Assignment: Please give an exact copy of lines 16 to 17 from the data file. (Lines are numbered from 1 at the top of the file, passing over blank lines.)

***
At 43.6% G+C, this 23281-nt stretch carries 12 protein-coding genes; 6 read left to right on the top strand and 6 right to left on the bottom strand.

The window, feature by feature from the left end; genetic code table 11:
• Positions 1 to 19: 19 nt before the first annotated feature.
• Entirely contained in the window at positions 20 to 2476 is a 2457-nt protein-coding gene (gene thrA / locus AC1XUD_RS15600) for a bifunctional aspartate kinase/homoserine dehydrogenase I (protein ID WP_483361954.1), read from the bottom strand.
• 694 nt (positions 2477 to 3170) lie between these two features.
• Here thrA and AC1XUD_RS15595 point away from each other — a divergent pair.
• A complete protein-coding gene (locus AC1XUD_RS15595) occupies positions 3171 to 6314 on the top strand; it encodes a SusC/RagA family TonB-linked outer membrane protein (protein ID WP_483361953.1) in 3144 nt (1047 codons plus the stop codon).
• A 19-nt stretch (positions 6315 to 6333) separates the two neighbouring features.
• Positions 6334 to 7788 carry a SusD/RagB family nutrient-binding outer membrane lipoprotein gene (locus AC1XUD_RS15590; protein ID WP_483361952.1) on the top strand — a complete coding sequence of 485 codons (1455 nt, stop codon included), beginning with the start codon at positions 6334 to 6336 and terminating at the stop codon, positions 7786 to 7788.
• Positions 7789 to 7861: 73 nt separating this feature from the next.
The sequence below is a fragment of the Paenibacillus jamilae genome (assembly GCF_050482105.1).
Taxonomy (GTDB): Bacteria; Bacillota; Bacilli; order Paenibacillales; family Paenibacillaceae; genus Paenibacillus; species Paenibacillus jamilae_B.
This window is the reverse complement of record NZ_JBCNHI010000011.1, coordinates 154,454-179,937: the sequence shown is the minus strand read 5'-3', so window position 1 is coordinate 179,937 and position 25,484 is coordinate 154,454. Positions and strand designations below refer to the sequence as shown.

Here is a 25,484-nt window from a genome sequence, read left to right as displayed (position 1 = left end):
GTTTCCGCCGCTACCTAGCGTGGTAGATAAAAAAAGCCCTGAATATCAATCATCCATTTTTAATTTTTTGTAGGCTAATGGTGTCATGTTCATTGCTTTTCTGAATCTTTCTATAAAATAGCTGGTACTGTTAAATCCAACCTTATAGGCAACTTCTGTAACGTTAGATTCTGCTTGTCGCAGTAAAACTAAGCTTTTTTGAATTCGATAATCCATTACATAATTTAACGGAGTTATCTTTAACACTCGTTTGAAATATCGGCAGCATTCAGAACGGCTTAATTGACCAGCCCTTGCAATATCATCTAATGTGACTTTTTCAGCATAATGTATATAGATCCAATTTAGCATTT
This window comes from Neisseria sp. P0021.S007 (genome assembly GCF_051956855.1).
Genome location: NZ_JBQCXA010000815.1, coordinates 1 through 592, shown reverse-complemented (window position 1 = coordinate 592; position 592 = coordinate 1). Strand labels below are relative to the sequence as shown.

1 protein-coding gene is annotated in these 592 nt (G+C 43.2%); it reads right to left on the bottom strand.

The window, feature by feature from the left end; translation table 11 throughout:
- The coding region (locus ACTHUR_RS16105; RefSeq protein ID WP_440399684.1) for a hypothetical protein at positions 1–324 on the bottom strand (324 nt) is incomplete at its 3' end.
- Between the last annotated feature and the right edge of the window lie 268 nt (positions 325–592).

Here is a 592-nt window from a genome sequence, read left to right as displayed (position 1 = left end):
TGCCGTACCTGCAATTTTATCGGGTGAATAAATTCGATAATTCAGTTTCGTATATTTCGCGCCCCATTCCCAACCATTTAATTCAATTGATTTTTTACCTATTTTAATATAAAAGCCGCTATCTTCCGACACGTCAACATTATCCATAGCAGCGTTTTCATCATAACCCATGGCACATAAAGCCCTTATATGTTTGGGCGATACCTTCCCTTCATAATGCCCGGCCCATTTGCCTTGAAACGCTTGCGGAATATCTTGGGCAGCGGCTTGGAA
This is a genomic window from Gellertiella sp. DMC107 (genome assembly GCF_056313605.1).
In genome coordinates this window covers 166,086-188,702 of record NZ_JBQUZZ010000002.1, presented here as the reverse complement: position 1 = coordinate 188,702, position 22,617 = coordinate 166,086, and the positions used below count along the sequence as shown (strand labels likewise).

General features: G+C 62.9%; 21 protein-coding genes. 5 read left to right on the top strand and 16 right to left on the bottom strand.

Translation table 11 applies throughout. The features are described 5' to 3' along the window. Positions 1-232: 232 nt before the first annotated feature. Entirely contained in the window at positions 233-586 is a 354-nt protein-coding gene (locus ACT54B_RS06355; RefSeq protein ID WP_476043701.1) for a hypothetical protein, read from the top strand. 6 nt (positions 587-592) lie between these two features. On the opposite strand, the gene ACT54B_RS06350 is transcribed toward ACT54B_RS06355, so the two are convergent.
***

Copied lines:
This window comes from Neisseria sp. P0021.S007 (genome assembly GCF_051956855.1).
Genome location: NZ_JBQCXA010000815.1, coordinates 1 through 592, shown reverse-complemented (window position 1 = coordinate 592; position 592 = coordinate 1). Strand labels below are relative to the sequence as shown.